When the arc is shifted to extend between the first contact 11 and the arc runner 115, the arc current will flow through a U-shaped path composed of the first contact arm 31, the arcing gap, the portion of the arc runner 115 and the arc drive member 116 extending generally in parallel relation to the first contact arm 31. Whereby electromagnetic repulsion forces are produced between the parallel conducting limbs of the U-shaped path and are concentrated on the arc to urge or drive it towards the arc chute 110 for rapid extinction Of the arc. It is noted at this time that the arc drive member 116 constitutes the U-shaped arc current path instead of the second contact arm 32 upon the occurrence of the arc, keeping the second contact arm 32 free from the arc current and protecting the second contact 12 from being damaged by the arc. This is particularly advantageous in that the second contact arm 32 can be selected solely in view of its conductivity and without regard to arc resistivity, and that the arc drive member 116 and the arc runner 115 can be selected mainly in view of its arc resistivity. To this end, the second contact arm 32 is made from a copper or its alloy having a superior conductivity while the arc runner 115 and the arc drive member 116 are made of an iron or ferro alloy having good heat resistivity but relatively great electric resistance. With the use of such material having relatively great electric resistance for the arc runner 115 and arc drive member 116, a considerable current limiting effect can be obtained upon the arc current flowing therethrough, thereby contributing to the extinction of the arc.
For enhancing to shift the one end of the arc to the arc runner 115, a pilot extension 118 extends from the lower end of the second contact arm 32 in close proximity to the arc runner 115. For the same purpose, the connection between the arc runner 115 and the arc drive member 116 may be bent toward the lower end of the second contact arm 32, as seen in FIG. 15, a modification of the present embodiment. In this modification, a vertical segment 119 is formed in the connection between the arc runner 115 and the arc drive member 116 to extend in a position closer to the first contact arm 31 than the substantial portion of the arc drive member 116. Thus, the vertical segment 119 acts to exert the electromagnetic force for urging the arc towards the arc chute 110, in addition to that it serves as a barrier for blowing back an arc gas towards the arc chute 110.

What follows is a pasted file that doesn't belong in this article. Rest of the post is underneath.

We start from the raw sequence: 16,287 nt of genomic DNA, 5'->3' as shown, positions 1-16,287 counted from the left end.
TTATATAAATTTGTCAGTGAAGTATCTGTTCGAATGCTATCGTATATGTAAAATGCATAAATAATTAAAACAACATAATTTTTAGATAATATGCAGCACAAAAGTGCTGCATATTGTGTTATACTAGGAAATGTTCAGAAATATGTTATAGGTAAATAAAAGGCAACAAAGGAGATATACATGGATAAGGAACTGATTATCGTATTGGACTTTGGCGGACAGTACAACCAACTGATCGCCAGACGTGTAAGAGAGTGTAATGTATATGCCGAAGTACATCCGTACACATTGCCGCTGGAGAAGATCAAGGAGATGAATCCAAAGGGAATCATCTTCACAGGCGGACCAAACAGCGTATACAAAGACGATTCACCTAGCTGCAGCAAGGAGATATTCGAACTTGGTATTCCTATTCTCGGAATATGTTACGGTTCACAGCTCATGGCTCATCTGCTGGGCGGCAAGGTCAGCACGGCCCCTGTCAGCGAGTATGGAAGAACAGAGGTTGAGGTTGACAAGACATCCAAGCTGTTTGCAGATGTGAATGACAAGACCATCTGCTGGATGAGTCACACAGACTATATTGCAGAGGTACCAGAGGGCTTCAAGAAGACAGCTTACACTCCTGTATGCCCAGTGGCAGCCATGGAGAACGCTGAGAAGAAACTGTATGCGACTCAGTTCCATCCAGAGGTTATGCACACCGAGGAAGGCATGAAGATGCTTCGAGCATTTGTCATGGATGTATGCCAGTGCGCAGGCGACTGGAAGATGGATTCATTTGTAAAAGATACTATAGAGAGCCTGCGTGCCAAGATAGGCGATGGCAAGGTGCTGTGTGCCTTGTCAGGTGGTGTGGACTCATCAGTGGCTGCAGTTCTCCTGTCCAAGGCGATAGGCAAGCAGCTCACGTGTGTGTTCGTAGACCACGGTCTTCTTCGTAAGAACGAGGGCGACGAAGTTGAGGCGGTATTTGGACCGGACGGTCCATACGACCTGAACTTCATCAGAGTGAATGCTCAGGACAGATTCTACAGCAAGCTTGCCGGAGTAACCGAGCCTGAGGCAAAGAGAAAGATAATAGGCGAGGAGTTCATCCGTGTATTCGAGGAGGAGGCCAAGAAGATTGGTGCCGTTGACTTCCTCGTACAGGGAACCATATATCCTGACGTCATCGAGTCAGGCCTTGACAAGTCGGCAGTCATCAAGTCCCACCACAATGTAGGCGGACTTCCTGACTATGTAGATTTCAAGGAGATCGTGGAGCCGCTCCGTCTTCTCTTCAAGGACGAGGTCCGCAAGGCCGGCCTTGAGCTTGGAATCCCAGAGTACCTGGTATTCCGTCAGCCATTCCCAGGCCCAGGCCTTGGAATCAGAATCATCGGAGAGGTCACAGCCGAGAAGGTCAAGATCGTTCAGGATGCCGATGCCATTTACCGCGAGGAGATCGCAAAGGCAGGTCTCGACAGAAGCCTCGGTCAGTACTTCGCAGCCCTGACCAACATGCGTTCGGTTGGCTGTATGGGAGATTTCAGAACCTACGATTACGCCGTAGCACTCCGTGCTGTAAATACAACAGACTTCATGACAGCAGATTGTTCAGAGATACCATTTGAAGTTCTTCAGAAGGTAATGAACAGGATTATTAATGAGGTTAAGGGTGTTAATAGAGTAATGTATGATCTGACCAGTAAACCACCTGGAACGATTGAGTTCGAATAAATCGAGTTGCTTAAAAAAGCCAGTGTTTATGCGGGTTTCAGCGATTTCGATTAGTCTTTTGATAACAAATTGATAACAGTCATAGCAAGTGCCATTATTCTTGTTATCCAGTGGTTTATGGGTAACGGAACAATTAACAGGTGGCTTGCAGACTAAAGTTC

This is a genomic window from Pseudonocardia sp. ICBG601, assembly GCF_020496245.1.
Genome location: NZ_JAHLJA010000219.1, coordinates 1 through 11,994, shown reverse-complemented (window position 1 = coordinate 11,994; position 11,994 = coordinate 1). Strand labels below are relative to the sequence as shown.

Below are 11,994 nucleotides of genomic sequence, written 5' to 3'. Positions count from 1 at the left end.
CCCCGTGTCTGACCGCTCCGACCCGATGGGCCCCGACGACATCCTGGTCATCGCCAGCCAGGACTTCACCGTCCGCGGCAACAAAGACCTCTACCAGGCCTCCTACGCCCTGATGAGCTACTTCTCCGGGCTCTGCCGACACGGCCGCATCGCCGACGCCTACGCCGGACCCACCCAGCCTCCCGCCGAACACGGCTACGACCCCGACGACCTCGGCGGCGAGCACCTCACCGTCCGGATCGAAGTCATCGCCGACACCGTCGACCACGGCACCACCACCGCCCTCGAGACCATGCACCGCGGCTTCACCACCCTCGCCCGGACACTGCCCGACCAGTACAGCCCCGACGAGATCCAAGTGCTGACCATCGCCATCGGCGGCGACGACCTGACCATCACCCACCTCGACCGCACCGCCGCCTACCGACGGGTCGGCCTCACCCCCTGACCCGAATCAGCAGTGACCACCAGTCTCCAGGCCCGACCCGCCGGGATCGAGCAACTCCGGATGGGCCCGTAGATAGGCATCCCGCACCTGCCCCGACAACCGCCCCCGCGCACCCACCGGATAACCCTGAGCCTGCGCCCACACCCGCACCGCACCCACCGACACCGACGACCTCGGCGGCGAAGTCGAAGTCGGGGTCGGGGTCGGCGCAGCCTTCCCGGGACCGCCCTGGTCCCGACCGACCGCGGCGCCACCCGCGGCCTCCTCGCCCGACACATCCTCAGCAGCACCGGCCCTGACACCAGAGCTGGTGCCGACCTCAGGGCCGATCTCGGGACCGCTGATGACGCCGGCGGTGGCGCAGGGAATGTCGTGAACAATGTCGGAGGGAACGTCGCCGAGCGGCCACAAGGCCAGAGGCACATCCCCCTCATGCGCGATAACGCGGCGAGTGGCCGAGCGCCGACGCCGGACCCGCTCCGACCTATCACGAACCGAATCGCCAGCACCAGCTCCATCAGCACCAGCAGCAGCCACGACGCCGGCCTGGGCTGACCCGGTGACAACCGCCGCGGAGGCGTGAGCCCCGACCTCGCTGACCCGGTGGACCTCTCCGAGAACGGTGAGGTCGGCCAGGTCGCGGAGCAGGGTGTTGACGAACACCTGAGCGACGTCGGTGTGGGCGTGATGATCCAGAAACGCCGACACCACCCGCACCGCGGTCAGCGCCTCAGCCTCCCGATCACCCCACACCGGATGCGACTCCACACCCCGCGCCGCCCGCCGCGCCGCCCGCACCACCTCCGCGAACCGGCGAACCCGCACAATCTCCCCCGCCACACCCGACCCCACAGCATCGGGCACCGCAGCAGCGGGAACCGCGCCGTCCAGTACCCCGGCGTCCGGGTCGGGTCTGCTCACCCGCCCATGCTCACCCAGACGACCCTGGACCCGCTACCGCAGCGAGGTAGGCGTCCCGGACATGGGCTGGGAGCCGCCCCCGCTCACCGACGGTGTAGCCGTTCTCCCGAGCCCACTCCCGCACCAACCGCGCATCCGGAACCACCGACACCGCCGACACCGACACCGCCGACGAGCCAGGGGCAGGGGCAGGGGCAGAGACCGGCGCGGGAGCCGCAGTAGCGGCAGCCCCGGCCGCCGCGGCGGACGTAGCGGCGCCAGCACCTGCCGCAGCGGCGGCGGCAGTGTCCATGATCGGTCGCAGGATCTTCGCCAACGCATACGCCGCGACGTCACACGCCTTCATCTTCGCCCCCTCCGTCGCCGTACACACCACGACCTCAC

For receiving the arc chute 110, there is formed in the lower portion of the housing 1 a chamber 120 which opens in the direction of the first and second contacts 11 and 12 and which is confined at its rear by a vertical rib 121, at its bottom by a horizontal rib 122, and at its opposite sides respectively by the housing 1 and the side cover 3. These ribs 121 and 122 are integral With the housing 1. The arc chute 110 is disposed in the chamber 120 with the rear wall of the holder 113 in spaced relation to the vertical rib 121 so as to form therebetween a space 123. As shown in FIG. 14, it is through this space 13 that escape ports 114 in the rear wall of the holder 113 communicate With an exhaust port 125 formed in the bottom wall of the housing 1 downwardly of the horizontal rib 122 for exhausting a volume of ionized gases produced by the arc reacting with its environments including the arc shearing plates 112. As seen in the figure, the side wall or the side cover 3 is notched to form on the rear portion of the side face of the arc chute 110 an additional space 124 which communicates rearwardly with the space 123 and downwardly with the exhaust port 125. Thus, the arc gas rushing out through the escape ports 114 can be routed through the spaces 124 and 125 along several flow courses as indicated by arrows in the figure toward the exhaust port 125 to be finally discharged outwardly of the housing 1. It is noted at this point that the vertical section of the partition 4 surrounding the electromagnet switch 60 acts as a barrier preventing the entry of the arc gas into the electromagnet 60 as well as to blow back the arc gas toward the arc chute 110 for expelling it through the escape ports 114.
FIG. 16 shows the connection of the plunger core 63 of the electromagnet 60 and the joint 75 utilized to couple the plunger core 63 to the horizontal member 81 of the L-shaped actuator 80. The joint 75 is made of a plastic material and comprises a square ring 76 and a tab 77 extending from the opposite sides of the ring 76, as shown in FIGS. 4 and 16, for pivotal connection by the pin 82 to the actuator 80. The ring 76 fits around a center stud 71 projecting from the upper end of the plunger core 63 with the upper pole plate held between the ring 76 and a shouldered stop 72 on the upper end of the plunger core 63. After placing the ring 76 in position, the upper end of the stud 71 is struck at spaced points S by a suitable jig so as to partially deform the portion outwardly of the points S into engagement with a bevelled brim 78 formed around the inner periphery of the ring 76, thus rigidly connecting the joint 75 to the upper end of the plunger core 63 at the same time of connecting the pole plate 69 thereto.